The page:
At the beginning of the twenty-first century, it might seem that questions about the nature of the mind are best left to scientists rather than philosophers. How could the views of Aristotle or Descartes or Kant possibly contribute anything to debates about these issues, when the relevant neurophysiological facts and principles were completely unknown to them?
This Oxford Reader shows that the arguments of philosophers throughout history still provide essential insights into contemporary questions about the mind and help to clarify the underlying scientific assumptions. Contributions from thinkers ranging from Plato and Locke to Roger Penrose and Oliver Sacks show that appreciating the full complexity of debates about consciousness, intelligence, and perception demands attention to fundamental questions that have occupied philosophers for over two thousand years.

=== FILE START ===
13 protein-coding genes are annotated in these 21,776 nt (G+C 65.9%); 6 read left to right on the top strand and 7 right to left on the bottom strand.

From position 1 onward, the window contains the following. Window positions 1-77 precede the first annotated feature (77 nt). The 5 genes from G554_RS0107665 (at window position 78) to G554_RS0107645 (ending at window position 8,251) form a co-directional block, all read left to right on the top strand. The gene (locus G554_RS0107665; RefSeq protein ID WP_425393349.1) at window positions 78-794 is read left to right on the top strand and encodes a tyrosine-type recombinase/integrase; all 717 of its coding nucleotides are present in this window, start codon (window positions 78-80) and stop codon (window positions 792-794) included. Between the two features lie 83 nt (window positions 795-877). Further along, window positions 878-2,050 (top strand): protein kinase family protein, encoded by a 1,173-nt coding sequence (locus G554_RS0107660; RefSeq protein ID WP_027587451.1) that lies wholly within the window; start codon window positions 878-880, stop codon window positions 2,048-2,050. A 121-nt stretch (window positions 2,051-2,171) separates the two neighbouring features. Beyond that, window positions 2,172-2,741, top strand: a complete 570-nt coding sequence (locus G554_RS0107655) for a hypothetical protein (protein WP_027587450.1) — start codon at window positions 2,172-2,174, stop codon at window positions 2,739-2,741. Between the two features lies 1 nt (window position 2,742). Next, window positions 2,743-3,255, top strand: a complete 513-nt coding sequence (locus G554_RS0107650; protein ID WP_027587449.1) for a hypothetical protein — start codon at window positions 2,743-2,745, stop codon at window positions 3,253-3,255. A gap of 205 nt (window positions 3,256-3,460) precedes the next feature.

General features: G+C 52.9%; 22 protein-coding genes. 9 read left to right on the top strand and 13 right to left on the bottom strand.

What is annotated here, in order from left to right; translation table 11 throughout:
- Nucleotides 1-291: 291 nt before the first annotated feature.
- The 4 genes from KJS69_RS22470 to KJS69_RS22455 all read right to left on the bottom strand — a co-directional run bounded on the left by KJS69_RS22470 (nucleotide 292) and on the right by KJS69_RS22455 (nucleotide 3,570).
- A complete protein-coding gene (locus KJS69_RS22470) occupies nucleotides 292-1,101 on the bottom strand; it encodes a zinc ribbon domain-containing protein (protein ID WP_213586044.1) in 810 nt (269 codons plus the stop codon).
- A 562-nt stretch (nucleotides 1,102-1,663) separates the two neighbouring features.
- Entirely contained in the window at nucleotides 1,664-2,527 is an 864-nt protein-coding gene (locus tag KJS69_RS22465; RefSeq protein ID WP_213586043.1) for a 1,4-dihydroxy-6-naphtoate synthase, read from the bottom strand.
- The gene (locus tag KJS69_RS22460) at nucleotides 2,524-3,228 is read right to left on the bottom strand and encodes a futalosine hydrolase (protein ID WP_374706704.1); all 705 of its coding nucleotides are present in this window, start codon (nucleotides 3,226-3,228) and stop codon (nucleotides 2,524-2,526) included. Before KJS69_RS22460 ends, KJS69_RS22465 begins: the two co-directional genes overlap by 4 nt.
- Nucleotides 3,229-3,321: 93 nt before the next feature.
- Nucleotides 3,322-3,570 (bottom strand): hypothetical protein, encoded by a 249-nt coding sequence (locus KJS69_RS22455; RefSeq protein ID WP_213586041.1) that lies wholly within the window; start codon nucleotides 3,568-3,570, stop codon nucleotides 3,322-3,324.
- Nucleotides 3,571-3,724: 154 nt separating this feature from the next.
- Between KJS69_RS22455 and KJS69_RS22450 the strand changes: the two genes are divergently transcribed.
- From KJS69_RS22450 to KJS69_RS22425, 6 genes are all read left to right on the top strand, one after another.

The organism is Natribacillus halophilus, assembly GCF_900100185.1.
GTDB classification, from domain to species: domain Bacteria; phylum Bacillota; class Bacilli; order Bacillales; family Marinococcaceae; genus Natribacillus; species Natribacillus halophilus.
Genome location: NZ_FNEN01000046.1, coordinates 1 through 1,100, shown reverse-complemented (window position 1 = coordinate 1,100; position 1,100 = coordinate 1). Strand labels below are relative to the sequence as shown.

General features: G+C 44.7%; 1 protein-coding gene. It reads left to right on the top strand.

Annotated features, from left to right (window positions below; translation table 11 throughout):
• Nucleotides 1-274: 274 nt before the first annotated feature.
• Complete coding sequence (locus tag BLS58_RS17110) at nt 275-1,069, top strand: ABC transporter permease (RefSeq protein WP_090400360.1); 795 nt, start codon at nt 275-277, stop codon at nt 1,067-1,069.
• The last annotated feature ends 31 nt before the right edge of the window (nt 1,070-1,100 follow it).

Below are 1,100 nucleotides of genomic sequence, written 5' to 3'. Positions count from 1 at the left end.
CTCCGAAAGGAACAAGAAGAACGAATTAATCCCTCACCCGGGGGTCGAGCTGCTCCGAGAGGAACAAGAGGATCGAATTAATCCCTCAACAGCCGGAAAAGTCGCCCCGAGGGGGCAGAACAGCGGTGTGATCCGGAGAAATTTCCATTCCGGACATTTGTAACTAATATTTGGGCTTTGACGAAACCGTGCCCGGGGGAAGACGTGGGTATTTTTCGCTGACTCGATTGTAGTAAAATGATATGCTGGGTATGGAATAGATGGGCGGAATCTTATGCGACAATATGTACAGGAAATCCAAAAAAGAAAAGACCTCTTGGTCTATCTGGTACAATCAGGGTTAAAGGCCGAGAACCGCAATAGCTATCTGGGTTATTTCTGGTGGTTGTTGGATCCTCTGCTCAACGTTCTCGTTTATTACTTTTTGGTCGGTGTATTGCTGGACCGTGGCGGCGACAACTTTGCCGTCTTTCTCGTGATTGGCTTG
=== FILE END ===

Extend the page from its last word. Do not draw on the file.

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Daniel Robinson is Distinguished Research Professor at Georgetown University, Washington, and regularly lectures at the University of Oxford. His publications include An Intellectual History of Psychology (1995), The Philosophy of Psychology (1985), and Wild Beasts and Idle Humours: Legal Insanity from Antiquity to the Present (1996).
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Book Description Oxford University Press, 1998. Paperback. Book Condition: New. Never used!. Bookseller Inventory # P110192893084
Book Description Oxford University Press. PAPERBACK. Book Condition: New. 0192893084 New Condition. Bookseller Inventory # NEW7.0036764
Book Description Oxford University Press, USA, 1998. Paperback. Book Condition: New. Bookseller Inventory # DADAX0192893084